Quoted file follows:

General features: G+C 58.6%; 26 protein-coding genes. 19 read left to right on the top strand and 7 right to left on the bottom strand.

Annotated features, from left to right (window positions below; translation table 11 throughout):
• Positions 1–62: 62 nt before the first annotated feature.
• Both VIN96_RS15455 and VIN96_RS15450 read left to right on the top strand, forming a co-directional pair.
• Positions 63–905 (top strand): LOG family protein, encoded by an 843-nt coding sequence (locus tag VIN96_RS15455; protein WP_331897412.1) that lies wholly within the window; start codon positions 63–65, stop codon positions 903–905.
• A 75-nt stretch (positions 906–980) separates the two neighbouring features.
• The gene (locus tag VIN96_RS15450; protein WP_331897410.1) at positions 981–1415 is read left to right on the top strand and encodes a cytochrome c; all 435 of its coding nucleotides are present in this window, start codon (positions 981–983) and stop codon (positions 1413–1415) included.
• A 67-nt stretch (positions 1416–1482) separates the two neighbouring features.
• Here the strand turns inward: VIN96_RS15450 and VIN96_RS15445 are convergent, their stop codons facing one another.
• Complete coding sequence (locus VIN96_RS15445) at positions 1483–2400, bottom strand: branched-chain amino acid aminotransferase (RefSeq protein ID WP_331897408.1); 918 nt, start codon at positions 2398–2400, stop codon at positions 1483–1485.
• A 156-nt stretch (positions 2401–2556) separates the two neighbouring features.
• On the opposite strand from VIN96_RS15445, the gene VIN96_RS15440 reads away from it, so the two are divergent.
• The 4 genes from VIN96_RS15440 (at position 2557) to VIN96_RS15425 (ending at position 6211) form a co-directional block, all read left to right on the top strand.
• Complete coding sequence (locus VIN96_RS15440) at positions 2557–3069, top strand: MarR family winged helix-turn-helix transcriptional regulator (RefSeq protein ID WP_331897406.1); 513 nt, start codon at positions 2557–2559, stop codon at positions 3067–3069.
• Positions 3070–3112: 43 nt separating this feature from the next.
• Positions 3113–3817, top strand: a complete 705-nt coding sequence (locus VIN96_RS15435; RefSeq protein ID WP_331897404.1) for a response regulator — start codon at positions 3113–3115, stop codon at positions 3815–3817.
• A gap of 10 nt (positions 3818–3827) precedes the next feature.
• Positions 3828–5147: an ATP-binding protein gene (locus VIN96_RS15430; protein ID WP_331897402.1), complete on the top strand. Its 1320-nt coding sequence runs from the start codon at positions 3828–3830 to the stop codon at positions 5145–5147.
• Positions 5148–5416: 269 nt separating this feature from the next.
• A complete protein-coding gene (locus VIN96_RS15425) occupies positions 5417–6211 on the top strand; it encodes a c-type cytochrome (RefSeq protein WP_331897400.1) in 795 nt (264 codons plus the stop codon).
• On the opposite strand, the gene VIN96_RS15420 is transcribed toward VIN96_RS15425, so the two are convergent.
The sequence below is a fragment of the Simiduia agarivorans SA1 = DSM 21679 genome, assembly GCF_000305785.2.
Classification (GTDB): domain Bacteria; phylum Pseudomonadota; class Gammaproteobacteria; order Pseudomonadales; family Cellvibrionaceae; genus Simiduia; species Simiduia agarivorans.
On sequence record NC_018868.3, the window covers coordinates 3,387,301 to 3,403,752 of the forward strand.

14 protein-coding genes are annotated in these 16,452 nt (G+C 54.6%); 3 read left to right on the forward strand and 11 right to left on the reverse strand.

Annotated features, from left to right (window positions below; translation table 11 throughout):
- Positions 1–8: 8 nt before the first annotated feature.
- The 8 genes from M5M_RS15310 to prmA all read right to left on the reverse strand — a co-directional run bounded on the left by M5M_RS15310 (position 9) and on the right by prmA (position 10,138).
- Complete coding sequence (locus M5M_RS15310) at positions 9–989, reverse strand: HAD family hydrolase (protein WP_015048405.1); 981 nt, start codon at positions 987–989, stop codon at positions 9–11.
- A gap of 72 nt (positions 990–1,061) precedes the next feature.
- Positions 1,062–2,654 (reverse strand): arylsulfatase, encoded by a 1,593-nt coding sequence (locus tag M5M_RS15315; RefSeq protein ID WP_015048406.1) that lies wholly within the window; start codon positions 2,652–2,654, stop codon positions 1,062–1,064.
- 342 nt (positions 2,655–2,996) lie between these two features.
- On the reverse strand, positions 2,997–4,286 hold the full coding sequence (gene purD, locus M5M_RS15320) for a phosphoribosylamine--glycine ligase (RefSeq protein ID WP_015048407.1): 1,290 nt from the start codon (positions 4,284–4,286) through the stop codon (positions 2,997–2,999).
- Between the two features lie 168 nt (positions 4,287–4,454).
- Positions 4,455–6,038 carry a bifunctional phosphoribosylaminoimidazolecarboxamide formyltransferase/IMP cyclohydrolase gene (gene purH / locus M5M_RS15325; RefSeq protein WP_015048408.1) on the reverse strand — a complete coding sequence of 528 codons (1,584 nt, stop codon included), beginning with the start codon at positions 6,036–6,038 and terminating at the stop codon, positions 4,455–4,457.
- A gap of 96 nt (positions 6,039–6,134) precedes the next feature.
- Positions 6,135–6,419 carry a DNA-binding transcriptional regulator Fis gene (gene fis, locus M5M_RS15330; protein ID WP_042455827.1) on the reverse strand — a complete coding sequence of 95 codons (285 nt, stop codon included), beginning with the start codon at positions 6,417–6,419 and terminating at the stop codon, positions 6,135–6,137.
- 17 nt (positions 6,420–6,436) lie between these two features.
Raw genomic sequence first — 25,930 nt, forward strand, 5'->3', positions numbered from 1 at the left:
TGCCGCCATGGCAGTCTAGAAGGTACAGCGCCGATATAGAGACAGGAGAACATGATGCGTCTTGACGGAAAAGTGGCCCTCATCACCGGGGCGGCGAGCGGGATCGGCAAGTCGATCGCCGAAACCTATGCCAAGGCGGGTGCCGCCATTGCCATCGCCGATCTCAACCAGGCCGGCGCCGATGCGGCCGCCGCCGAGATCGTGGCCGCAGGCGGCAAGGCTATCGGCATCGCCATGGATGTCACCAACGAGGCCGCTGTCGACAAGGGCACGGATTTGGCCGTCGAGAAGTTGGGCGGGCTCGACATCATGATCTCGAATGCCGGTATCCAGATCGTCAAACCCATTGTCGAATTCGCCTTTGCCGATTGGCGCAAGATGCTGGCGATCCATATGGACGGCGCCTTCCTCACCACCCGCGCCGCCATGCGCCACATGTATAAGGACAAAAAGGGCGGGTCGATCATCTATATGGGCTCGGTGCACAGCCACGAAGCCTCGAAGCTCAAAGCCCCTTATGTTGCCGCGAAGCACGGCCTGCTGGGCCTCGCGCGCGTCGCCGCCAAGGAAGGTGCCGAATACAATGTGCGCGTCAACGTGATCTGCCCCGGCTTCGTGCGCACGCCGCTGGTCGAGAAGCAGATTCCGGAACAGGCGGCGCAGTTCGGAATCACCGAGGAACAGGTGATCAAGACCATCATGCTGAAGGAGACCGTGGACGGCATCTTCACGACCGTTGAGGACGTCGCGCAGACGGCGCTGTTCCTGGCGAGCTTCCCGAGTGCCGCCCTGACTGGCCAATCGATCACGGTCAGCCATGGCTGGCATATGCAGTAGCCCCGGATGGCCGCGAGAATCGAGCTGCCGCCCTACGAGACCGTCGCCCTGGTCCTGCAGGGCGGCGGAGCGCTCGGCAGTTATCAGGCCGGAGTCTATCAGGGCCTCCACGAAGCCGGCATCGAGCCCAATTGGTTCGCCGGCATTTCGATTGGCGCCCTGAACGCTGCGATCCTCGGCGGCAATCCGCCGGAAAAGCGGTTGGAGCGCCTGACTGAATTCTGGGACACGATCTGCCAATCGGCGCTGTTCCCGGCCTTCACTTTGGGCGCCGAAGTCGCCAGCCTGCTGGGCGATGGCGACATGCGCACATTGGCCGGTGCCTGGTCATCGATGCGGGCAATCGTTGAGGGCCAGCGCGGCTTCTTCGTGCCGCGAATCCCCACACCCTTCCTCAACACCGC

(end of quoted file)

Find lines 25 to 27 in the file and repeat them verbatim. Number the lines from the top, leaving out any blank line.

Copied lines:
14 protein-coding genes are annotated in these 16,452 nt (G+C 54.6%); 3 read left to right on the forward strand and 11 right to left on the reverse strand.

Annotated features, from left to right (window positions below; translation table 11 throughout):
- Positions 1–8: 8 nt before the first annotated feature.